The conditions that make Cottontail's first day on the job possible read as pure fantasy in the facile ways they solve the problems of a young mother trying to balance career and family. Cottontail's mothering work has transformed her into the ideal candidate for her dream job, not the kind of mush-brained, overtired, and unconfident person that I felt I'd become after a few years of nearly full-time mothering. I couldn't imagine how she could have preserved her ambition so successfully, how she could have kept it safe and thriving beneath the many layers of effort and care that she was surely spreading out, daily, over her children.

But The Country Bunny isn't facile, and it's not a completely idealized vision of what it's like to enjoy pursuits beyond the health and happiness of one's children. Cottontail may be able to go out to work, confident in the knowledge that her children are perfectly capable of taking care of themselves, but without the intervention of the benevolent and magical Grandfather Bunny at a critical moment, Cottontail's first day on the job would have been a spectacular failure. As she attempts to deliver a special Easter egg to a sick little boy living in a cabin atop a mountain, Cottontail takes a severe tumble and sprains her ankle. The Grandfather Bunny has given her this job because she has "such a loving heart for children," and she fails—even at this task specially earmarked for a mother. She sits at the bottom of the mountain as the sun begins to rise, feeling defeated, until the Grandfather Bunny appears, bearing the titular little gold shoes, which, it turns out, grant their wearer the ability to fly. After putting on the shoes, Cottontail's pain vanishes, and she reaches the top of the towering mountain in only two huge hops. Cottontail succeeds, but only with the help of a patriarchal savior, to whom she now belongs, the Grandfather Bunny tells us, as she dons the golden shoes and becomes his "very own gold shoe Easter Bunny."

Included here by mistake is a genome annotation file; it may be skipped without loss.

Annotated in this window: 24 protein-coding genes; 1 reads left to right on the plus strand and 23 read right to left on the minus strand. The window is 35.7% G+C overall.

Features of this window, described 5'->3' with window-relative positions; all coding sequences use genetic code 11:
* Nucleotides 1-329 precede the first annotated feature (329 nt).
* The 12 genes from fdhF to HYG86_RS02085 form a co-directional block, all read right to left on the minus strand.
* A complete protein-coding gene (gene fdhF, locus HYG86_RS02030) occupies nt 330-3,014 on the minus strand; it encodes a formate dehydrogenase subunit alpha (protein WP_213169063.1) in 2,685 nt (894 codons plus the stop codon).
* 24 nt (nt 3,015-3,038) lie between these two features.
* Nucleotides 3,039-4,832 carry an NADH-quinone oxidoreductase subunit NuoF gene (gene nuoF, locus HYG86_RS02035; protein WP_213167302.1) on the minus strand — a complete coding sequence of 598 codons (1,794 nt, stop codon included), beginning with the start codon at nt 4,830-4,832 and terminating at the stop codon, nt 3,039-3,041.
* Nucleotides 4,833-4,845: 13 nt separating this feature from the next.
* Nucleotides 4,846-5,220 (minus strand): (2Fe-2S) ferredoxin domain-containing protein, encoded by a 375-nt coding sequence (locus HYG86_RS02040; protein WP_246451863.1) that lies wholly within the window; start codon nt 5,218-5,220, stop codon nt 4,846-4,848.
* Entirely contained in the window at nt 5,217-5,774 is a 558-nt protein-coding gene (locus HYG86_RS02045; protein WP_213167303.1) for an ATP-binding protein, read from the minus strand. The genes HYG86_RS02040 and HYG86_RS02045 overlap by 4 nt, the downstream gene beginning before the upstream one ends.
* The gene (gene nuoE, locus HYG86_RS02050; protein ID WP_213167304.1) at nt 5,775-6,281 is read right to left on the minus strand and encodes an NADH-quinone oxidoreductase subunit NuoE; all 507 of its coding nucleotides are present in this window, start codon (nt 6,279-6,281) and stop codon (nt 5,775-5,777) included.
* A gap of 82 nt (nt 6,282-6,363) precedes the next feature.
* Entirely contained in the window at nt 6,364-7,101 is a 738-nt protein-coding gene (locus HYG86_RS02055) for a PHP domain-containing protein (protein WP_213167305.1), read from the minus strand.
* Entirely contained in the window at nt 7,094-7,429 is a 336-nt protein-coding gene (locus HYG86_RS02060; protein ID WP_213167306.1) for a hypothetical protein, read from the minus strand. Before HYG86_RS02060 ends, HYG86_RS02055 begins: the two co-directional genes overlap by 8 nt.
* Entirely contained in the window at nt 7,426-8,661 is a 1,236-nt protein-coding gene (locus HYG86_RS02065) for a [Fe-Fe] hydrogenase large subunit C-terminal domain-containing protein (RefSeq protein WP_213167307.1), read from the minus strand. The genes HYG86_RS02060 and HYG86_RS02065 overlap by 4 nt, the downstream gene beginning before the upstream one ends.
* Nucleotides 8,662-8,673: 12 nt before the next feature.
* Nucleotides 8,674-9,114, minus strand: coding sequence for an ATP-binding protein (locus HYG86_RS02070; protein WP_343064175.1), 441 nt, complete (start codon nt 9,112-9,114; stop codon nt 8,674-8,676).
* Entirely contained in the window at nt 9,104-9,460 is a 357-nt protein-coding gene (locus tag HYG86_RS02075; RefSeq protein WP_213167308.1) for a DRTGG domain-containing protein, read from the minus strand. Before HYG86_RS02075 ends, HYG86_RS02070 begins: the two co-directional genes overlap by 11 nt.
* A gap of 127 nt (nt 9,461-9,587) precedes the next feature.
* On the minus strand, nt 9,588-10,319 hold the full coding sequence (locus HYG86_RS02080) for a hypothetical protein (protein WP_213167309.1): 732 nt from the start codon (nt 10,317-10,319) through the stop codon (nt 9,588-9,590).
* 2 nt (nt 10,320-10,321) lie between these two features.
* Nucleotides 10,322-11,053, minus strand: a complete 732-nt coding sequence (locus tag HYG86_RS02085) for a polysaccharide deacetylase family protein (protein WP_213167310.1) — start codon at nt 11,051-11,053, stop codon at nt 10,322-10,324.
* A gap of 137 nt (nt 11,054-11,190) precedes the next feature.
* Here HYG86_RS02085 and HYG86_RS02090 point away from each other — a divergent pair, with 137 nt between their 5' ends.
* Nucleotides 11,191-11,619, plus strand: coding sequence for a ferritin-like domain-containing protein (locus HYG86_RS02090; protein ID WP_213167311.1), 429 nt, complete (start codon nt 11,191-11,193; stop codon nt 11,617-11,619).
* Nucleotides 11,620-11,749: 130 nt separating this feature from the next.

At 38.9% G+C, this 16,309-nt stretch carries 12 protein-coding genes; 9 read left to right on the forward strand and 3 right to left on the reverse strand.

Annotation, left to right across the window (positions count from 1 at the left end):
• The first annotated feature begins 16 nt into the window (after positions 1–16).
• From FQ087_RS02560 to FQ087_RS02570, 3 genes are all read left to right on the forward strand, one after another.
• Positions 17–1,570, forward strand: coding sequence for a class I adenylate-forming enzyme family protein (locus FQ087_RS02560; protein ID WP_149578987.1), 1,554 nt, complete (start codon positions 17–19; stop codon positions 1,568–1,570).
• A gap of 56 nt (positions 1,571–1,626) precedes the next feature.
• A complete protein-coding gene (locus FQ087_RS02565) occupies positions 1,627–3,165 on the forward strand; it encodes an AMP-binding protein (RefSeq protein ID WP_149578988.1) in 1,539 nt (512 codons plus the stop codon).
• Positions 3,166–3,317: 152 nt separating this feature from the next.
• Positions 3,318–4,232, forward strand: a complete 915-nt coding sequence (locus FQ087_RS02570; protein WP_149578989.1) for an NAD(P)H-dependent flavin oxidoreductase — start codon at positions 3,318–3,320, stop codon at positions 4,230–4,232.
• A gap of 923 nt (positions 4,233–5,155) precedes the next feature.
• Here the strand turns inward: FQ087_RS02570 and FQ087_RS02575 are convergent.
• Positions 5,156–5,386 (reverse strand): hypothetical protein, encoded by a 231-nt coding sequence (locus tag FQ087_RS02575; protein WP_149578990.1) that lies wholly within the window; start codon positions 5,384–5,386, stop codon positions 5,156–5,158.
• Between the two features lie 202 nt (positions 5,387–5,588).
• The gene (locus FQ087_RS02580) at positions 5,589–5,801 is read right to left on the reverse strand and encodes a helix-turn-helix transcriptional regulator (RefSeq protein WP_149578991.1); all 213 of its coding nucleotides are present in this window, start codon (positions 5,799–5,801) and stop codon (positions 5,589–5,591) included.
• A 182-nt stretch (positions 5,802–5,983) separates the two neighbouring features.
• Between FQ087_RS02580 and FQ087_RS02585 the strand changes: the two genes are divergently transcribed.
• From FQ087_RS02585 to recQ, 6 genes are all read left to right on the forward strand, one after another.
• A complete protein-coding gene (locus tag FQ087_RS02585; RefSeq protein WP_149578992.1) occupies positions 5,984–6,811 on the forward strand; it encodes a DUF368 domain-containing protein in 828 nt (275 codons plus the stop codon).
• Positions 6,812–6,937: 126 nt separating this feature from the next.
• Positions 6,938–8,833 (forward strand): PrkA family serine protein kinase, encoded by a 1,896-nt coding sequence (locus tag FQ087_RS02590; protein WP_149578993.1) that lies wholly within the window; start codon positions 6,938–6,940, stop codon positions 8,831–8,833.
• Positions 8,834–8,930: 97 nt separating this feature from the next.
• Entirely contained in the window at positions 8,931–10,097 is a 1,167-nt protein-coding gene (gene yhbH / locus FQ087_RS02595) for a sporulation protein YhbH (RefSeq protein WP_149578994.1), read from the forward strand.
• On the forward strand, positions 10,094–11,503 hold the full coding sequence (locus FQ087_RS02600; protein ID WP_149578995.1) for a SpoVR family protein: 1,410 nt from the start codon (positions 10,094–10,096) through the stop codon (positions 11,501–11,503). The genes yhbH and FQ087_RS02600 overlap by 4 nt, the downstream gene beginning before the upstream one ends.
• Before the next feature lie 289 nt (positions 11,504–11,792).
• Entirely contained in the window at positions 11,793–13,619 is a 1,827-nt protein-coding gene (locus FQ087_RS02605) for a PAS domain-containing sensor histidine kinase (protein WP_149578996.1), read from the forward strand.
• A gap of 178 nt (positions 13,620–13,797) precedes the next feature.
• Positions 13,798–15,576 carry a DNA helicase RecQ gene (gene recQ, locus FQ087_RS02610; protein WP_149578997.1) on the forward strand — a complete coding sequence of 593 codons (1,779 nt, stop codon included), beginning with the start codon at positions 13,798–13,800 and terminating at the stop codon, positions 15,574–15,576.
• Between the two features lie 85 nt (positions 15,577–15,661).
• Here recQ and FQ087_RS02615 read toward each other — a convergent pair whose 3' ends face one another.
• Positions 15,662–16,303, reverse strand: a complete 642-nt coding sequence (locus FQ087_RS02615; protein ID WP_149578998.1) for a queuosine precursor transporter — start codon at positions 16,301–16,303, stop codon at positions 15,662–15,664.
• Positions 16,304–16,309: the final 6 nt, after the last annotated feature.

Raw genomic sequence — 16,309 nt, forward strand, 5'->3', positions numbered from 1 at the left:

We're relieved, of course, that Cottontail is going to make it, and we're glad that the angelic, sick little boy will get his Easter egg. But Cottontail pays for our relief with her autonomy. In the Grandfather Bunny's final scene, he looms above the fallen Cottontail, telling us (kindly, gently) that it always comes down to a man in the end. You might be swift, you might be kind, and you might have successfully imparted to your children the kind of work ethic and domestic skill set necessary to run a luxury resort, but you still might fall—and then you'd have no choice but to wait, huddled up in a furry little heap of failure, for a man to come along and pick you up.

Worse yet, your failure might feel like a portentous omen about the impossibility of being who you thought you wanted to be. Cottontail falls doing a task that seems to be a perfect amalgamation of the work she does at home and the work she's always longed to do outside the home: she's caring for a child, but in this climactic moment, she does so in her professional capacity as an Easter Bunny. And though her failure is a literal fall, it's also a figurative one—a fall from grace, or from the heights of ambition.  After she has her 21 babies, the "Jacks with long legs" urge her to be content with what she has, to take care of her babies and "leave Easter eggs to great big men bunnies like us." Cottontail's fall is the price she pays for refusing to do exactly that, and she can never forget the cost: the powerful bunny feet that took her so far are now to be successful only as the gilded property of her boss.

 

We love each other and we love our children, but we own each other's time. One of us is always wearing the golden shoes, it seems, reminding their wearer that they can only ever fly so far.

 

Cottontail does have a husband, but he is unillustrated and unnamed, and mentioned only once— immediately before we learn that "one day, much to [Cottontail's] surprise, there were 21 babies to take care of." This husband is completely absent from the rest of the story; my own husband has been a far more pivotal character in mine. And though being married to him feels nothing like being property, there is a sliver of something familiar in the Grandfather Bunny's rescuing Cottontail as she struggles to do her job. I struggled to do mine after my children were born, and I relied on my husband in all kinds of ways as I hopped, clumsy and exhausted, up the mountain of my dissertation. And though it's true that he relied on me to provide so much of the intimate care our children needed when they were babies, I relied on him for nearly everything else.